Rare butterfly spotted at National Trust site in Norfolk

Purple Emperor, female. Pictures: Matthew Oates

Purple Emperor, female. Pictures: Matthew Oates - Credit: Archant

The rarely seen Purple Emperor butterfly has been spotted at the National Trust's Sheringham Park for a third year running.

Purple Emperor, male. Pictures: Matthew Oates

Purple Emperor, male. Pictures: Matthew Oates - Credit: Archant

It suggests that Norfolk now has its first breeding colony.

Despite its size, Britain's second-largest butterfly is one of our most elusive insects.

It is rarely seen because it typically spends most of its time flying high in the tree canopy. At Sheringham Park, the viewing towers overlook the tree tops, giving rangers and visitors a fighting chance to spot one.

Rob Coleman, learning officer at Sheringham Park, said: 'I first spotted a Purple Emperor at Sheringham Park in 2016, which was a really significant moment for Norfolk, a county where this butterfly had not previously been seen for more than 40 years.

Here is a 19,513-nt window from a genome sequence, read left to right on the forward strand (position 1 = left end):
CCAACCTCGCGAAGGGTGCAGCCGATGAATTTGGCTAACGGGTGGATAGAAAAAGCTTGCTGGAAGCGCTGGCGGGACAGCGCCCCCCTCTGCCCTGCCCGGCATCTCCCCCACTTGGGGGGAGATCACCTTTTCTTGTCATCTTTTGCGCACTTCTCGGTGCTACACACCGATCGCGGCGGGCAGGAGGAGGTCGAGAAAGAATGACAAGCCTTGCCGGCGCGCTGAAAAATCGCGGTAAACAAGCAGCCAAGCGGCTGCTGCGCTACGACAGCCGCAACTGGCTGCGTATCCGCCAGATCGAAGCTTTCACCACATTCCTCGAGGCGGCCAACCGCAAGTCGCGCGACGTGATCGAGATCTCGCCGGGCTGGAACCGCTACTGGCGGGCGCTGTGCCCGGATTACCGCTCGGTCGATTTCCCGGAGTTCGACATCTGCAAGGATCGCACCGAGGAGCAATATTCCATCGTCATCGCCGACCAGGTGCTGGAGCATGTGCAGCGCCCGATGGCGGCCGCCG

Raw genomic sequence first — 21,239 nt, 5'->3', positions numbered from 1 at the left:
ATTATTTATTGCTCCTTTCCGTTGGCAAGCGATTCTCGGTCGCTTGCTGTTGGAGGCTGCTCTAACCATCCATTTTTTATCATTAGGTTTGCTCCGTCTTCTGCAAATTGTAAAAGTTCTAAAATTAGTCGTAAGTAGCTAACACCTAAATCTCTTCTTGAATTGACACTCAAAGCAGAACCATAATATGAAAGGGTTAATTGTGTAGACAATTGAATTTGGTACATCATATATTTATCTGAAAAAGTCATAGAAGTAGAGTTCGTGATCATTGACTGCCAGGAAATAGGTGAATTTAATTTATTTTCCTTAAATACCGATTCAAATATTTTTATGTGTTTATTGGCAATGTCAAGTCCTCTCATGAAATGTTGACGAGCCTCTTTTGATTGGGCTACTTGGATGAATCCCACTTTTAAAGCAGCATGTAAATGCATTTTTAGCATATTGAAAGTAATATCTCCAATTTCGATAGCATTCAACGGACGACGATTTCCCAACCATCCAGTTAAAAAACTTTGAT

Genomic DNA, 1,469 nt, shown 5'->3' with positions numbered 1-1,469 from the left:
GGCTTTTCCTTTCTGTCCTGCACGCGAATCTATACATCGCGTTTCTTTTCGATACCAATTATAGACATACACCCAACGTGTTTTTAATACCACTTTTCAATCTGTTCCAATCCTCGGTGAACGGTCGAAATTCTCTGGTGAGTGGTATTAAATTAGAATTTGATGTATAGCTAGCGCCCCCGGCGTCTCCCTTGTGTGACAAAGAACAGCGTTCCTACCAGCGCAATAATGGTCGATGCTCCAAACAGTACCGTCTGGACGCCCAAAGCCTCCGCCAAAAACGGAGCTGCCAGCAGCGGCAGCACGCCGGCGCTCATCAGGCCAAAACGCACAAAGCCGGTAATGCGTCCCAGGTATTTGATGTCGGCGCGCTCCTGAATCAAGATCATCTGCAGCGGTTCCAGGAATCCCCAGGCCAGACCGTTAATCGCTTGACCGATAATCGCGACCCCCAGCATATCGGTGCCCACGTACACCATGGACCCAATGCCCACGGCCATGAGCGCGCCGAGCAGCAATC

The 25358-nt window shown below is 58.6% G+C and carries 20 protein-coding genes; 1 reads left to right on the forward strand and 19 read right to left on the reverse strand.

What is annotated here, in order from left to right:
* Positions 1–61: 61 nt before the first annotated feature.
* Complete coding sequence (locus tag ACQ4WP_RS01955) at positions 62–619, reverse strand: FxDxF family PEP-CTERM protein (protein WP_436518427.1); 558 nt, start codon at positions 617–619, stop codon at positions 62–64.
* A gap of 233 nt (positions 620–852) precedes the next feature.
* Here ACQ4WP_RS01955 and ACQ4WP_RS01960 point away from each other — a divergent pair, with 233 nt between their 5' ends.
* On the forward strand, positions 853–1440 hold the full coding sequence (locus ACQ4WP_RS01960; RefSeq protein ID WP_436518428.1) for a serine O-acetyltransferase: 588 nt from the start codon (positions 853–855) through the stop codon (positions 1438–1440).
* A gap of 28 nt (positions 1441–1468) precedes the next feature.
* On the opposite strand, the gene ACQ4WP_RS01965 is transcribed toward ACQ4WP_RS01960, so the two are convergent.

'The adults feed on honeydew produced by aphids and tree sap high in the canopy, rather than on flowers on the ground, which you'd typically associate as a food source for butterflies.

'Dedicated butterfly watchers were on the look-out last year and three further sightings were made over the course of the summer. Sightings of male and female emperors gave us the tantalising hope that there's a breeding colony somewhere in the park.

Most Read

'Now, for a third year running a male Purple Emperor has been spotted at Sheringham Park. Sightings in similar locations over a three year period would indicate that a naturally colonised breeding colony is the most likely explanation. What makes this even more special is that it's the first one in Norfolk.'

Sheringham Park is the ideal habitat for this butterfly, as they need oak trees for courtship displays and mating, as well as sallow trees for egg-laying and there are plenty of both. It's the males that set up their territories and set off in pursuit of females high in the canopy. They also defend the area from intruders and potential rivals.